Friday, November 7, 2008


The Germanic tribes that gave rise to the English language (the Angles, Saxons, Frisians, Jutes and perhaps even the Franks), both traded and fought with the Latin-speaking Roman Empire in the centuries-long process of the Germanic peoples' expansion into Western Europe. Many Latin words for common objects entered the vocabulary of these Germanic peoples before any of their tribes reached Britain; examples include camp, cheese, cook, fork, inch, kettle, kitchen, linen, mile, mill, mint (coin), noon, pillow, pin, pound, punt (boat), street and wall. The Romans also gave the English language words which they had themselves borrowed from other languages: anchor, butter, chest, devil, dish, sack and wine.

Our main source for the culture of the Germanic peoples (the ancestors of the English) in ancient times is Tacitus' Germania. While remaining quite conversant with Roman civilisation and its economy, including serving in the Roman military, they retained political independence. We can be certain that Germanic settlement in Britain was not intensified until the time of Hengist and Horsa in the fifth century, since had the English arrived en-masse under Roman rule, they would have been thoroughly Christianised as a matter of course. As it was, the Angles, Saxons and Jutes arrived as pagans, independent of Roman control.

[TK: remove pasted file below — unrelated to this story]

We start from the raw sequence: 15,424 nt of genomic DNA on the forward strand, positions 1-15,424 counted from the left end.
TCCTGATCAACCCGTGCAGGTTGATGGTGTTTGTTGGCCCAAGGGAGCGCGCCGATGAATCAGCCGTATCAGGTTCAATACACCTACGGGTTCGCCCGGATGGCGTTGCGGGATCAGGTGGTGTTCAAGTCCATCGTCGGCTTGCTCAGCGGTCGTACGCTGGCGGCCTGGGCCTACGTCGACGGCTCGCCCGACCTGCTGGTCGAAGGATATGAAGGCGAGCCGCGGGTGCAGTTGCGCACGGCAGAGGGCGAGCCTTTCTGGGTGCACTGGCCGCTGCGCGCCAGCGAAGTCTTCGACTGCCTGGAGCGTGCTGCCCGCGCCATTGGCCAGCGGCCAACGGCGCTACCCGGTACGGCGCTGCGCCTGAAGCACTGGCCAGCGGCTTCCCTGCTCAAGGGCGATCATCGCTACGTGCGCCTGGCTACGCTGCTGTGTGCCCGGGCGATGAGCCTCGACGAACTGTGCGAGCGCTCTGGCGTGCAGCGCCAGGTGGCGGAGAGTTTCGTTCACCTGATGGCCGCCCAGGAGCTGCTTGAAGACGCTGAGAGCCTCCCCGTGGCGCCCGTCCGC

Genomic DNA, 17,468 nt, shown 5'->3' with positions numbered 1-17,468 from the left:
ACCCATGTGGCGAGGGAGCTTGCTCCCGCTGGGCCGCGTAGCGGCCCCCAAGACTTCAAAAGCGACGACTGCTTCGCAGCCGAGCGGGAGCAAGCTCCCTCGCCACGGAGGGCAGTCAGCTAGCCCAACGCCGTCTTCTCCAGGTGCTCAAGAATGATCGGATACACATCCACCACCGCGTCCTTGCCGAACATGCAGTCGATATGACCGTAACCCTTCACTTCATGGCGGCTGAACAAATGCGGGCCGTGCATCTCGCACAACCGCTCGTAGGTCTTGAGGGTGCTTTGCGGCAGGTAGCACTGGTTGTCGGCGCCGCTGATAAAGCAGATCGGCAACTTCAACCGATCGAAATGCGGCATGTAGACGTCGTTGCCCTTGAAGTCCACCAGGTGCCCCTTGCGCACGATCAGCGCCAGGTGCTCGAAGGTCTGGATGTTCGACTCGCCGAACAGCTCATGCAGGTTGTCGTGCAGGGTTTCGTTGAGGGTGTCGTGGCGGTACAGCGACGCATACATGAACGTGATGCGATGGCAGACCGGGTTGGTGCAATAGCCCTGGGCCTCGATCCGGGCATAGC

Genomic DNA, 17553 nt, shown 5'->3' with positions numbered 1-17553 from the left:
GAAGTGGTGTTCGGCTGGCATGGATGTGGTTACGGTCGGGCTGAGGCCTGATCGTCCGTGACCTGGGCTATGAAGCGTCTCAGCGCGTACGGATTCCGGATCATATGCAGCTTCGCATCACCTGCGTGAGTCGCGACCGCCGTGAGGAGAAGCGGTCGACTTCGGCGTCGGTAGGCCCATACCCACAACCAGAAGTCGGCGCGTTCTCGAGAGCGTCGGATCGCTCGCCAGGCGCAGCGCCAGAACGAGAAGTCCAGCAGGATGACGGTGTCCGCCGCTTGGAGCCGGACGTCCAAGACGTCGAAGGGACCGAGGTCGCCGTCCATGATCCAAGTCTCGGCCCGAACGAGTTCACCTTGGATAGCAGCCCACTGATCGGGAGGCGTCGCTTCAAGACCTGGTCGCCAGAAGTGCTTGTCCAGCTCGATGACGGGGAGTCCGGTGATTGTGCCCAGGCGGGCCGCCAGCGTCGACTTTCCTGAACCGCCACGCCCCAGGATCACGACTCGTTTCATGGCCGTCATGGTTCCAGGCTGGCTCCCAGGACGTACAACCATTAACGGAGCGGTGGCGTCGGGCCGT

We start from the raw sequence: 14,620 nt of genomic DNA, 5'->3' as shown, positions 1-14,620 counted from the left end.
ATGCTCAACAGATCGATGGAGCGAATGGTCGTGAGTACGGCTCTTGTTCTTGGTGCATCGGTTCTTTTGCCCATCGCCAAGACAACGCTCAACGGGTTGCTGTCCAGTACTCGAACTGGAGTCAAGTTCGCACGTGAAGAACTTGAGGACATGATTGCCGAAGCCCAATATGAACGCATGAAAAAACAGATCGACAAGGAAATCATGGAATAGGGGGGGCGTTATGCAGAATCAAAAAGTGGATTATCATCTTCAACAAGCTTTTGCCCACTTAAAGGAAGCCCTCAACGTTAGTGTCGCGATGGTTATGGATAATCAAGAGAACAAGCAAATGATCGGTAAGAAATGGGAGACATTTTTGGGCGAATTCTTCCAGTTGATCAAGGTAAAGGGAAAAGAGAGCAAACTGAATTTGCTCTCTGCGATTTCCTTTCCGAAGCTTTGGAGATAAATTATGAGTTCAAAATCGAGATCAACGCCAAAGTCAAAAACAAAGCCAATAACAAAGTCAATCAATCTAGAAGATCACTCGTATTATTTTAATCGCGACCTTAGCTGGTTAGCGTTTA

According to the Anglo-Saxon Chronicle, around the year 449, Vortigern (or Gwrtheyrn from the Welsh tradition), King of the Britons, invited the "Angle kin" (Angles led by Hengest and Horsa) to help him in conflicts with the Picts. In return, the Angles were granted lands in the southeast of England. Further aid was sought, and in response "came men of Ald Seaxum of Anglum of Iotum" (Saxons, Angles and Jutes). The Chronicle talks of a subsequent influx of settlers who eventually established seven kingdoms, known as the heptarchy. Modern scholarship considers most of this story to be legendary and politically motivated, and the identification of the tribes with the Angles, Saxons and Jutes is no longer accepted as an accurate description (Myres, 1986, p. 46ff), especially since the Anglo-Saxon language is more similar to the Frisian languages than any of the others.

In conclusion, Proto English was broadly used in Britain in the era of Roman emperor. It is mostly influenced by Latin.



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